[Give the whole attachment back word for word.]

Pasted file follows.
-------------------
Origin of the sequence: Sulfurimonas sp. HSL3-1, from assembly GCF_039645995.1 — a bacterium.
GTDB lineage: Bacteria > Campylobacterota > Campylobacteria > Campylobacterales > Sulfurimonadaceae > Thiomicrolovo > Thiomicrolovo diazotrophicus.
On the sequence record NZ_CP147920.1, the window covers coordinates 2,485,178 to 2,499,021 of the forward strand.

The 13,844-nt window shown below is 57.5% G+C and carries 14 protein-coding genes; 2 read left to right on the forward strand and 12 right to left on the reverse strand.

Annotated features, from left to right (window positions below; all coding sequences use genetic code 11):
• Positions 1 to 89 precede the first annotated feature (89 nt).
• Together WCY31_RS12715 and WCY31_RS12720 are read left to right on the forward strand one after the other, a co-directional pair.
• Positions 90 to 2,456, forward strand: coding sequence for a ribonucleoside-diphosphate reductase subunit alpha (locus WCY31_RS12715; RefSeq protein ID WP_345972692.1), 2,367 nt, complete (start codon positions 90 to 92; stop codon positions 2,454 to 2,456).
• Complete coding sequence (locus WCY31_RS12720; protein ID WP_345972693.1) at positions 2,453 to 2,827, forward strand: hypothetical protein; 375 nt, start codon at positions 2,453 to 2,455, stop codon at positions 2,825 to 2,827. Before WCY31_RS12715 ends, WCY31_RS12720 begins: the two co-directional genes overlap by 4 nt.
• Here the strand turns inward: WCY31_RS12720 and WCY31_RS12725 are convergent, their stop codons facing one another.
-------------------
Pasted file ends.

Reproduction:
Origin of the sequence: Sulfurimonas sp. HSL3-1, from assembly GCF_039645995.1 — a bacterium.
GTDB lineage: Bacteria > Campylobacterota > Campylobacteria > Campylobacterales > Sulfurimonadaceae > Thiomicrolovo > Thiomicrolovo diazotrophicus.
On the sequence record NZ_CP147920.1, the window covers coordinates 2,485,178 to 2,499,021 of the forward strand.

The 13,844-nt window shown below is 57.5% G+C and carries 14 protein-coding genes; 2 read left to right on the forward strand and 12 right to left on the reverse strand.

Annotated features, from left to right (window positions below; all coding sequences use genetic code 11):
• Positions 1 to 89 precede the first annotated feature (89 nt).
• Together WCY31_RS12715 and WCY31_RS12720 are read left to right on the forward strand one after the other, a co-directional pair.
• Positions 90 to 2,456, forward strand: coding sequence for a ribonucleoside-diphosphate reductase subunit alpha (locus WCY31_RS12715; RefSeq protein ID WP_345972692.1), 2,367 nt, complete (start codon positions 90 to 92; stop codon positions 2,454 to 2,456).
• Complete coding sequence (locus WCY31_RS12720; protein ID WP_345972693.1) at positions 2,453 to 2,827, forward strand: hypothetical protein; 375 nt, start codon at positions 2,453 to 2,455, stop codon at positions 2,825 to 2,827. Before WCY31_RS12715 ends, WCY31_RS12720 begins: the two co-directional genes overlap by 4 nt.
• Here the strand turns inward: WCY31_RS12720 and WCY31_RS12725 are convergent, their stop codons facing one another.